Jack Curry's bicycle is missing a few pieces, but he likes it that way.
It's a gorgeous vintage Poglioghi, matte gray, outfitted with handcrafted parts imported from Italy and painstakingly pieced together by Mr. Curry himself. The cost: a whopping $1,500.
But he saved money by leaving out a few key components. Like brakes - there aren't any. And gears - there's just one. And there's no free wheel, either, so he can't coast - as long as the bike is moving, he has to keep pedaling.
"It's chopped down, super sleek, and fast," says Curry, a junior at Colby College in Maine, who's been riding it every day since July.
Curry's bike is one of a fleet of practically weightless, difficult to stop, extremely speedy rolling bullets that make up the newest trend in the two-wheeled world: highly specialized velodrome sprint bicycles being ridden on city streets. Designed for Olympic-style banked oval racing, they're called "track" or "fixed-gear" bikes, and almost overnight they've rolled out of their niche and into America's rush-hour traffic, generally ridden by people who have far more tattoos than you.
"These things are a lawsuit just waiting to happen," says Sky Yaeger, vice president of product development and marketing at bicyclemaker Bianchi USA, in Hayward, Calif. "But, you know, there's just nothing more beautiful than a fixed-gear bike."
She should know: she designed the Bianchi Pista, a $550 eye-catching, all-chrome track bike that has played a big role in bringing fixed-gear into the mainstream. Although Bianchi had been selling entry-level track bikes for several years (competition-quality ones can cost thousands), the first chrome model, in 2004, sold like gangbusters. Bianchi is expected to roll out its third chrome Pista at a trade show in Las Vegas next weekend.
Now more than a dozen bicycle manufacturers are making track bikes for the general public. The industry is close-lipped about sales figures, but insiders estimate that close to 10,000 track bikes will be sold this year - a tiny fraction of the 18 million total bicycles sold in the US every year. But, they say, the segment is rapidly growing - sales have tripled in the past few years, according to industry observers.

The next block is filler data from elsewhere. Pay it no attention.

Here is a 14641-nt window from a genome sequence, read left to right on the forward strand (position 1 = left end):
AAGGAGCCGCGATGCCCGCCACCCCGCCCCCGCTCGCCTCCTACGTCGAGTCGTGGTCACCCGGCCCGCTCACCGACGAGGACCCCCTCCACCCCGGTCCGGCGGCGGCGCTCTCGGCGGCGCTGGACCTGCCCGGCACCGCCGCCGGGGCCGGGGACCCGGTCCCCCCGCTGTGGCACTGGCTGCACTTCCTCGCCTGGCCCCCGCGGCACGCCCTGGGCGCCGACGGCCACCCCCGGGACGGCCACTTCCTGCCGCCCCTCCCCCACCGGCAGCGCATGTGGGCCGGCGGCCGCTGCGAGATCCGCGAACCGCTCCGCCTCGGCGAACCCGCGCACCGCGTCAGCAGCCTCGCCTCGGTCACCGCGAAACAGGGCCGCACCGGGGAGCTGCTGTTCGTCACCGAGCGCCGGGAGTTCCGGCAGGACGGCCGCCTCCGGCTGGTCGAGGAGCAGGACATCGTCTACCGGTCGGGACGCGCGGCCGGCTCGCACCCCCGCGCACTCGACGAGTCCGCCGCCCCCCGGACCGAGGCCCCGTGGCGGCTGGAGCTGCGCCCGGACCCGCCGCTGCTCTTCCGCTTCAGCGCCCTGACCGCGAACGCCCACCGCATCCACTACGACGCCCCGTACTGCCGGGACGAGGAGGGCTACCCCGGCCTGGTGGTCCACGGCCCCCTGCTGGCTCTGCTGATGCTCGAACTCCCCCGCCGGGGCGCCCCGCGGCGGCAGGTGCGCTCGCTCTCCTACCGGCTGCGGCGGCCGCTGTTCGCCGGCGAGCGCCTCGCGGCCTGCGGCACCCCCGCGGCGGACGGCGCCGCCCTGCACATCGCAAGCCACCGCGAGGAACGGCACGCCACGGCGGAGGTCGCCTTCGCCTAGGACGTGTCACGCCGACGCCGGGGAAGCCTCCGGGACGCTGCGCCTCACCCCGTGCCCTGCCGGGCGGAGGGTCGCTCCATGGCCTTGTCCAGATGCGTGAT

"Three years ago, there were almost no new track bikes. Now it seems like everyone in the world is making one," says Brad Baker, co-owner of New York's Trackstar NYC, the first shop in the country completely devoted to fixed-gear bicycles. His store, which opened in June last year, carries both restored vintage racing frames and shiny new bikes by Bianchi, Fuji, Surly, and Soma. Prices start at around $400 and can break two grand for a top-of-the-line Italian model.
Riders swear by the bare-bones feel of a "fixie," which, thanks to its pared-down drivetrain (think of a unicycle with two wheels) is extremely responsive and efficient. Fitness buffs argue that because there's no coasting, track bikes make for a great workout. And thanks to their simplicity, there's practically nothing to break - or steal. That minimalism has made them a favorite with messengers, who have been using them for years (see Kevin Bacon's 1986 courier classic, "Quicksilver"). Indeed, some say, it's the messengers and their gritty image that turned civilians on to track bikes. "A track bike reeks of messenger heaven," says Dmitri Laddis, a New York pediatrician who dropped $800 on a fixed-gear bike this spring.
Critics, however, say that track bikes are just a fad that, considering the risks and difficulty of using them, will soon disappear.
"It's very hard to stop. It's hard on the knees. It's tiring. I tried riding on bike paths and I almost killed a woman," says John P. Smith of Alameda, Calif. The experienced road rider bought a fixie in the spring. Now he's selling it. "I only rode it 24 miles," he laments. "This trend won't last."
Then there's the legal element. Most cities require bikes to have brakes, and even though experienced fixie fanatics swear they can stop on a dime - braking occurs by pedaling slower and applying back pressure on the pedals - reports of police handing out tickets are growing.
Still, for the most hard-core fixed-gear faithful, it's an addiction. Less than four months after mounting a track bike for the first time, college student Curry sold his two conventional, geared bikes; bought a second track bike; and is eyeing a third. And he's converted two friends. "Fixed-gear riding is spreading," he says.